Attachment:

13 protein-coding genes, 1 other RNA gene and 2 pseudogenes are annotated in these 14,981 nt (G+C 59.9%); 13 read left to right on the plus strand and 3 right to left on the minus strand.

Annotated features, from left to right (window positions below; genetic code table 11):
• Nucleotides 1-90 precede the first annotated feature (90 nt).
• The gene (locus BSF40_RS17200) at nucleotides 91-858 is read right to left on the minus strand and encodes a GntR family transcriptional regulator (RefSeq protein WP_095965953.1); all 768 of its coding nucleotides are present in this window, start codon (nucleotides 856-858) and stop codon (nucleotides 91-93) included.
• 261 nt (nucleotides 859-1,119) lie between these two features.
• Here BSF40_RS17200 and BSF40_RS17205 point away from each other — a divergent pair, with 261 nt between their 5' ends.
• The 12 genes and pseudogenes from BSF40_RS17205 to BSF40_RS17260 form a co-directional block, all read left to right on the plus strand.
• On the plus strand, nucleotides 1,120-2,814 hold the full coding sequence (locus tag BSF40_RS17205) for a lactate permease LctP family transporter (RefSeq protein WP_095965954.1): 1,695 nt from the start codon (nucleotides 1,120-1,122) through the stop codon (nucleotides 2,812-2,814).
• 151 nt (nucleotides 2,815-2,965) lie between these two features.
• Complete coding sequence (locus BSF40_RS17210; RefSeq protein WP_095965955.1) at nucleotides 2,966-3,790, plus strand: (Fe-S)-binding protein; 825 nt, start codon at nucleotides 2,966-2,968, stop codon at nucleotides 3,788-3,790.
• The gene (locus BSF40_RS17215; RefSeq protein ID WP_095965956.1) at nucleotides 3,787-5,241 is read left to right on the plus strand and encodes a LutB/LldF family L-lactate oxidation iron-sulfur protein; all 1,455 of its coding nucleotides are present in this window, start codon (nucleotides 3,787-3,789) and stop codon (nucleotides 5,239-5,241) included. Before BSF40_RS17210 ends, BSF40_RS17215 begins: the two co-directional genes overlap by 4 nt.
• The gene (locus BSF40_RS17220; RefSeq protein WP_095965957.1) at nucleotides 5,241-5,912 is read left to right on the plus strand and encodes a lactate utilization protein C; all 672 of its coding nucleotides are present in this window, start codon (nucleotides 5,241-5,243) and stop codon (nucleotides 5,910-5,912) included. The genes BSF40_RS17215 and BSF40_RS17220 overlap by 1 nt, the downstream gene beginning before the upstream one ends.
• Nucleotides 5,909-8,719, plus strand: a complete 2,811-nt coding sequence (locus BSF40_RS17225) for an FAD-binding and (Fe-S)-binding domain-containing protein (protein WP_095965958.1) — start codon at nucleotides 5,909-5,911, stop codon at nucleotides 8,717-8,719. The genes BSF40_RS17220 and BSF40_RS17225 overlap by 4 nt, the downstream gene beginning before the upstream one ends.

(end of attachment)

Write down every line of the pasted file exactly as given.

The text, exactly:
13 protein-coding genes, 1 other RNA gene and 2 pseudogenes are annotated in these 14,981 nt (G+C 59.9%); 13 read left to right on the plus strand and 3 right to left on the minus strand.

Annotated features, from left to right (window positions below; genetic code table 11):
• Nucleotides 1-90 precede the first annotated feature (90 nt).
• The gene (locus BSF40_RS17200) at nucleotides 91-858 is read right to left on the minus strand and encodes a GntR family transcriptional regulator (RefSeq protein WP_095965953.1); all 768 of its coding nucleotides are present in this window, start codon (nucleotides 856-858) and stop codon (nucleotides 91-93) included.
• 261 nt (nucleotides 859-1,119) lie between these two features.
• Here BSF40_RS17200 and BSF40_RS17205 point away from each other — a divergent pair, with 261 nt between their 5' ends.
• The 12 genes and pseudogenes from BSF40_RS17205 to BSF40_RS17260 form a co-directional block, all read left to right on the plus strand.
• On the plus strand, nucleotides 1,120-2,814 hold the full coding sequence (locus tag BSF40_RS17205) for a lactate permease LctP family transporter (RefSeq protein WP_095965954.1): 1,695 nt from the start codon (nucleotides 1,120-1,122) through the stop codon (nucleotides 2,812-2,814).
• 151 nt (nucleotides 2,815-2,965) lie between these two features.
• Complete coding sequence (locus BSF40_RS17210; RefSeq protein WP_095965955.1) at nucleotides 2,966-3,790, plus strand: (Fe-S)-binding protein; 825 nt, start codon at nucleotides 2,966-2,968, stop codon at nucleotides 3,788-3,790.
• The gene (locus BSF40_RS17215; RefSeq protein ID WP_095965956.1) at nucleotides 3,787-5,241 is read left to right on the plus strand and encodes a LutB/LldF family L-lactate oxidation iron-sulfur protein; all 1,455 of its coding nucleotides are present in this window, start codon (nucleotides 3,787-3,789) and stop codon (nucleotides 5,239-5,241) included. Before BSF40_RS17210 ends, BSF40_RS17215 begins: the two co-directional genes overlap by 4 nt.
• The gene (locus BSF40_RS17220; RefSeq protein WP_095965957.1) at nucleotides 5,241-5,912 is read left to right on the plus strand and encodes a lactate utilization protein C; all 672 of its coding nucleotides are present in this window, start codon (nucleotides 5,241-5,243) and stop codon (nucleotides 5,910-5,912) included. The genes BSF40_RS17215 and BSF40_RS17220 overlap by 1 nt, the downstream gene beginning before the upstream one ends.
• Nucleotides 5,909-8,719, plus strand: a complete 2,811-nt coding sequence (locus BSF40_RS17225) for an FAD-binding and (Fe-S)-binding domain-containing protein (protein WP_095965958.1) — start codon at nucleotides 5,909-5,911, stop codon at nucleotides 8,717-8,719. The genes BSF40_RS17220 and BSF40_RS17225 overlap by 4 nt, the downstream gene beginning before the upstream one ends.